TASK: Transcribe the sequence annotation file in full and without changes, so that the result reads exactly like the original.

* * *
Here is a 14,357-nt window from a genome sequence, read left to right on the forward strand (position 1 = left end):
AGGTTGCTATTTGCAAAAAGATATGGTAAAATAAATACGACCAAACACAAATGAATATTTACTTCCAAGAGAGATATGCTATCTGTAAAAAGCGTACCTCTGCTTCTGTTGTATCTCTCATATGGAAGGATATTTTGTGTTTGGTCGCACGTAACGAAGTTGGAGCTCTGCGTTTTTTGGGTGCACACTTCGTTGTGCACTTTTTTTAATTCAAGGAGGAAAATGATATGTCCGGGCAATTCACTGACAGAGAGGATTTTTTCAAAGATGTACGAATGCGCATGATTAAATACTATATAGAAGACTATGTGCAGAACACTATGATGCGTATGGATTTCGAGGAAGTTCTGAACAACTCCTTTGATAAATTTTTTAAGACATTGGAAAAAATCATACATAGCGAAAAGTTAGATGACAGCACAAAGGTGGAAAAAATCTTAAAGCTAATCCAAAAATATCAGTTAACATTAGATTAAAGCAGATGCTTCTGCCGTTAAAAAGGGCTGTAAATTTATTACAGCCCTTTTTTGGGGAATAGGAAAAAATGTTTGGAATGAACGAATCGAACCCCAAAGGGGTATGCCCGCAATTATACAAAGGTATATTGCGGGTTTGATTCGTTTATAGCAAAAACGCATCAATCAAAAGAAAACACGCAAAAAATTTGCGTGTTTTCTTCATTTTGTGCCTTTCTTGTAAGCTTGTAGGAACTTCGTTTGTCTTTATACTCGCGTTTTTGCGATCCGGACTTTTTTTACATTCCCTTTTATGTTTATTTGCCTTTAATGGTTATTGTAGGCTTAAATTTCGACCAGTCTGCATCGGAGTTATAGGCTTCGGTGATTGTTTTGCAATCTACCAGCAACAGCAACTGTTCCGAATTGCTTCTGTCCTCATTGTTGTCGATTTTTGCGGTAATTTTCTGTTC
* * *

Here is a 14,357-nt window from a genome sequence, read left to right on the forward strand (position 1 = left end):
AGGTTGCTATTTGCAAAAAGATATGGTAAAATAAATACGACCAAACACAAATGAATATTTACTTCCAAGAGAGATATGCTATCTGTAAAAAGCGTACCTCTGCTTCTGTTGTATCTCTCATATGGAAGGATATTTTGTGTTTGGTCGCACGTAACGAAGTTGGAGCTCTGCGTTTTTTGGGTGCACACTTCGTTGTGCACTTTTTTTAATTCAAGGAGGAAAATGATATGTCCGGGCAATTCACTGACAGAGAGGATTTTTTCAAAGATGTACGAATGCGCATGATTAAATACTATATAGAAGACTATGTGCAGAACACTATGATGCGTATGGATTTCGAGGAAGTTCTGAACAACTCCTTTGATAAATTTTTTAAGACATTGGAAAAAATCATACATAGCGAAAAGTTAGATGACAGCACAAAGGTGGAAAAAATCTTAAAGCTAATCCAAAAATATCAGTTAACATTAGATTAAAGCAGATGCTTCTGCCGTTAAAAAGGGCTGTAAATTTATTACAGCCCTTTTTTGGGGAATAGGAAAAAATGTTTGGAATGAACGAATCGAACCCCAAAGGGGTATGCCCGCAATTATACAAAGGTATATTGCGGGTTTGATTCGTTTATAGCAAAAACGCATCAATCAAAAGAAAACACGCAAAAAATTTGCGTGTTTTCTTCATTTTGTGCCTTTCTTGTAAGCTTGTAGGAACTTCGTTTGTCTTTATACTCGCGTTTTTGCGATCCGGACTTTTTTTACATTCCCTTTTATGTTTATTTGCCTTTAATGGTTATTGTAGGCTTAAATTTCGACCAGTCTGCATCGGAGTTATAGGCTTCGGTGATTGTTTTGCAATCTACCAGCAACAGCAACTGTTCCGAATTGCTTCTGTCCTCATTGTTGTCGATTTTTGCGGTAATTTTCTGTTC